3.  Will class certification adversely affect the administration of the estate?

In evaluating this factor, courts look at the timing of the motion for certification and whether a plan has been negotiated, voted on, or confirmed. The longer a putative class waits to move for certification, the more likely it is that a court will find the delay in resolving the certification issue will interfere with the administration of the estate. See In re Woodward & Lothrop Holdings, Inc., 205 B.R. 365, 370 (Bankr. S.D.N.Y. 1997). Likewise, a court is more likely to deny the assertion of a class claim when the debtor has already submitted a plan for creditor vote or is already before the court for confirmation. Sacred Heart, 177 B.R. at 22.

In applying these factors, courts have found that “no one factor is dispositive; a factor may take on more or less importance in any given case.” Chaparral Energy, 571 B.R. at 646. The Musicland court found that the first two considerations are “critical,” stating that the putative members of an uncertified class who received actual notice of the bar date but did not file timely claims are the least favored candidates for class action treatment. Musicland, 362 B.R. at 655.

If a bankruptcy court exercises its discretion to apply Bankruptcy Rule 7023, it then must determine whether the claimant has satisfied the four elements of Rule 23(a) and one of the subsections of Rule 23(b). If a class was certified prepetition, the bankruptcy court is still obligated to decide, de novo whether the putative class has satisfied the elements of Rule 23. See, e.g., In re Pac. Sunwear of California, Inc., 2016 WL 3564484, at *7 (Bankr. D. Del. June 22, 2016). To satisfy Rule 23(a), the proposed class representative must establish all the following:

1.  numerosity – that the class is so large that joinder of all members is impracticable;

2.  commonality – questions of law or fact that are common to the class;

3.  typicality – the putative class representative’s claims and defenses are typical of the class; and

4.  adequacy of representation – the class representative will fairly and adequately protect the interests of the class.

Then, to satisfy Rule 23(b), the proposed class representative must establish one of the following:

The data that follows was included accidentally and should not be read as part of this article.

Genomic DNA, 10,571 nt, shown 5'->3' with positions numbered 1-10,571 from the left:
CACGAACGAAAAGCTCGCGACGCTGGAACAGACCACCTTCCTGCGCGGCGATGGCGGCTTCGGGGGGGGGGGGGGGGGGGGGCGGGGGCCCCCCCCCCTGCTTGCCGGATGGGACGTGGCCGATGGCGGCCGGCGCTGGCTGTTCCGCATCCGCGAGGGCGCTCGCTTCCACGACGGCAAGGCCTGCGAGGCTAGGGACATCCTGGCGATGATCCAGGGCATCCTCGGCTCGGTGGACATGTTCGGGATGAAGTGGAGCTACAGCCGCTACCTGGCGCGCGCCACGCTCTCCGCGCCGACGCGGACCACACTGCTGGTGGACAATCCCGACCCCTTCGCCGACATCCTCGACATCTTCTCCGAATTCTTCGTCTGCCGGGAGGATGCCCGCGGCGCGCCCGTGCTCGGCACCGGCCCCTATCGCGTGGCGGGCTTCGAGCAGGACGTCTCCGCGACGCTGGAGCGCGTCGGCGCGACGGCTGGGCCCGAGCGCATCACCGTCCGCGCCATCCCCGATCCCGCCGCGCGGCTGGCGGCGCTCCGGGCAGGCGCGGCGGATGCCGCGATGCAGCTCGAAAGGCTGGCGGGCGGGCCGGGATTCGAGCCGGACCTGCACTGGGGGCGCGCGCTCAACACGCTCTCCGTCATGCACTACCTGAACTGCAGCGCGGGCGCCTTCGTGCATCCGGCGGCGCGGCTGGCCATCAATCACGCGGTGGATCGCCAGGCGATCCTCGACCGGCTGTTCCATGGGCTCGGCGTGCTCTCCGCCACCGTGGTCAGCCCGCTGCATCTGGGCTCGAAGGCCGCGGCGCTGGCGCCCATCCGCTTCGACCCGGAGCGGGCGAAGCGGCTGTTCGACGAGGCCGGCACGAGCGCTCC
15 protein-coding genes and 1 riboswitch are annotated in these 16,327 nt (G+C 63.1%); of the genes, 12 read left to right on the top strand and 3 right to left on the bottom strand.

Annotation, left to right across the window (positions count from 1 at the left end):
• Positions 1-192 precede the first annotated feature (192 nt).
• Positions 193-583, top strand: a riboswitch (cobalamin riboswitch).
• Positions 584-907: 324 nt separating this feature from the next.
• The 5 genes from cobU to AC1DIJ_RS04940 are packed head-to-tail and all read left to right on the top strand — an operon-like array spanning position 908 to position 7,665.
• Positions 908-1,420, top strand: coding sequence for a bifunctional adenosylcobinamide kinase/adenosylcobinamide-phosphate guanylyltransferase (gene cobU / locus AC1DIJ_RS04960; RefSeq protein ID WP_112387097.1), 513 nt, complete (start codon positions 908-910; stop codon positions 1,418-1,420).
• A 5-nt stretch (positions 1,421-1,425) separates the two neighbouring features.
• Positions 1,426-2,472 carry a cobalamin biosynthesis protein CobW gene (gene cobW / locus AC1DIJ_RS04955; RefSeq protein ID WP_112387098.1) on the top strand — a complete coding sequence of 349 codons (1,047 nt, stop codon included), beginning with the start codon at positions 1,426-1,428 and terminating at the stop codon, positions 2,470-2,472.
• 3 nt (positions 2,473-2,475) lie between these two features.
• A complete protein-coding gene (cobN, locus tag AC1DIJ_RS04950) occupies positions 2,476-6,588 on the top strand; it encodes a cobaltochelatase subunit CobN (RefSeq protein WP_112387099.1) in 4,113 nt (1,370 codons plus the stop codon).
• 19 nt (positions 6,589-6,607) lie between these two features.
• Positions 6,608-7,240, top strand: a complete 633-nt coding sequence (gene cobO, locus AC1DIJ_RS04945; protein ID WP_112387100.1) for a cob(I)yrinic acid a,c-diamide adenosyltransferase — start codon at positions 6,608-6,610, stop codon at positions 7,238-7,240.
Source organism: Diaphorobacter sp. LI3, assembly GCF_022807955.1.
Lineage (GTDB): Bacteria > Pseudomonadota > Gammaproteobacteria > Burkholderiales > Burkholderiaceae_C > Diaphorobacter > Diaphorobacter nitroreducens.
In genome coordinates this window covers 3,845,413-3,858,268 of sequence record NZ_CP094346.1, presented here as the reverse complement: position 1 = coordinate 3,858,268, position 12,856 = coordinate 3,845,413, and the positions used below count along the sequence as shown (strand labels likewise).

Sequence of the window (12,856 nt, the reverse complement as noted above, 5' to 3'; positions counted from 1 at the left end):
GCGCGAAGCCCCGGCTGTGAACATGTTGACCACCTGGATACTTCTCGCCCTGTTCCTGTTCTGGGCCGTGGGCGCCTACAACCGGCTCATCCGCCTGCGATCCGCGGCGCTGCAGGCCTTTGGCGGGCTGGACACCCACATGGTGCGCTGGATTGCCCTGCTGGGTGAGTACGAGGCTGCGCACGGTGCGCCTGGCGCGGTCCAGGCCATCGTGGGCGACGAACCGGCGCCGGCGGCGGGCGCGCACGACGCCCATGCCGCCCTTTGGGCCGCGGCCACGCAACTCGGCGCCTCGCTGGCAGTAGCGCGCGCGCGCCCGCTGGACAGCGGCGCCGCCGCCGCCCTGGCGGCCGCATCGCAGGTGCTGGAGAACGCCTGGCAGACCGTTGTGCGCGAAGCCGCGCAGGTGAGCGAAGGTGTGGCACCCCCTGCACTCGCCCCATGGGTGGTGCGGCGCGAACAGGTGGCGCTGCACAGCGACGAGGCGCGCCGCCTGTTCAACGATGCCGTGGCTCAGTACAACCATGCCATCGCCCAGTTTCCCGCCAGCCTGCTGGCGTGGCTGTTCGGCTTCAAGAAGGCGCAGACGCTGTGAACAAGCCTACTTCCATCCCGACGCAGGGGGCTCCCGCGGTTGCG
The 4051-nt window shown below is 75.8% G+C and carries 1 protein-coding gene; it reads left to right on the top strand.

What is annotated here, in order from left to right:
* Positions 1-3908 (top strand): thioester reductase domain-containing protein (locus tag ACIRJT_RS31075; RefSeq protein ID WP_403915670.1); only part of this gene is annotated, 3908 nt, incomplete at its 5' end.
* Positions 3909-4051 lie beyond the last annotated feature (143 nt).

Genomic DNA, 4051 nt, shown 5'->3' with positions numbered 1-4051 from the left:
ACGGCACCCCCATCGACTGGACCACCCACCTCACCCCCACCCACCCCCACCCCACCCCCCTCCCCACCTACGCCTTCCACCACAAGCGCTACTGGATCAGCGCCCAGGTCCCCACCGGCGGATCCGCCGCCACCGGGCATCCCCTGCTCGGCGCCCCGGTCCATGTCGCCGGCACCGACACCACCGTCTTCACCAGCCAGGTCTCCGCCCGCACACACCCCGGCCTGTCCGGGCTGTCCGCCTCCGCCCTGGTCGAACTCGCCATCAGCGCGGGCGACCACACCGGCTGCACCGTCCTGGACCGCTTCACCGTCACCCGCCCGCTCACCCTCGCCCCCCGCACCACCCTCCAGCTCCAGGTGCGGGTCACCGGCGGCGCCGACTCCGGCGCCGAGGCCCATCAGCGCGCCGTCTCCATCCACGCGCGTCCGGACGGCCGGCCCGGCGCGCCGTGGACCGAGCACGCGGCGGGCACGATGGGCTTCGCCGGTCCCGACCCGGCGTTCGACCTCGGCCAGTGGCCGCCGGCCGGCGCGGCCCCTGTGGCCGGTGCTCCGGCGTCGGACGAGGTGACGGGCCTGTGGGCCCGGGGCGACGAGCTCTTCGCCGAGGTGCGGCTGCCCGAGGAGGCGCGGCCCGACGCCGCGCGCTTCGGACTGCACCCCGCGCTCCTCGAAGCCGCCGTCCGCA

1.  that prosecution of separate actions risks either inconsistent adjudications which would establish incompatible standards of conduct for the defendant or would as a practical matter be dispositive of the interests of others;

2.  that defendants have acted or refused to act on grounds generally applicable to the class; or

3.  that there are common questions of law or fact that predominate over any individual class member’s questions and that a class action is superior to other methods of adjudication.

The class representative bears the burden of proving the requisite elements of Rule 23. Stirman v. Exxon Corporation, 280 F.3d 554, 562 (5th Cir. 2002). The Supreme Court has found that to satisfy the burden of proof, the movant must not merely plead the existence of the requirements but prove them. Wal-Mart Stores, Incorporated v. Dukes, 131 S. Ct. 2541, 2551 (2011). The courts must perform a “rigorous” analysis to determine whether the Rule 23(a) prerequisites have been satisfied. Id.

Bankruptcy Rule 7023 Application in Action: In re Pac. Sunwear of California, Inc.
In PacSun, several prepetition class action lawsuits were filed against PacSun entities alleging violations of California labor laws relating to wages and hours. In re Pac. Sunwear of California, Inc., 2016 WL 3564484. One class consisting of employees who worked for the PacSun entities over a 10-year period was certified by a California state court two months before the PacSun petition date. After the PacSun entities filed for bankruptcy, the debtors chose to only notify employees who had worked for the company within two years preceding the petition date and failed to notify the entire class. During the bankruptcy, the class representative sought relief from the bankruptcy court to file a class proof of claim on behalf of her class constituents.

The PacSun court utilized the two-step process described above, first applying the Musicland factors to the request to apply Rule 23. The court quickly moved through the first two factors, noting that the class had been certified prepetition and that the PacSun debtors failed to provide adequate notice to class members who had not worked for the debtors during the preceding two years. In weighing the third factor (effect of certification on the bankruptcy), the court noted that the bar date had not yet passed, and the claims administration process was in its initial stages. This caused the court to hold that applying Bankruptcy Rule 7023 would not hinder, but rather would promote, efficiency by resolving thousands of individual claims in a single class claim.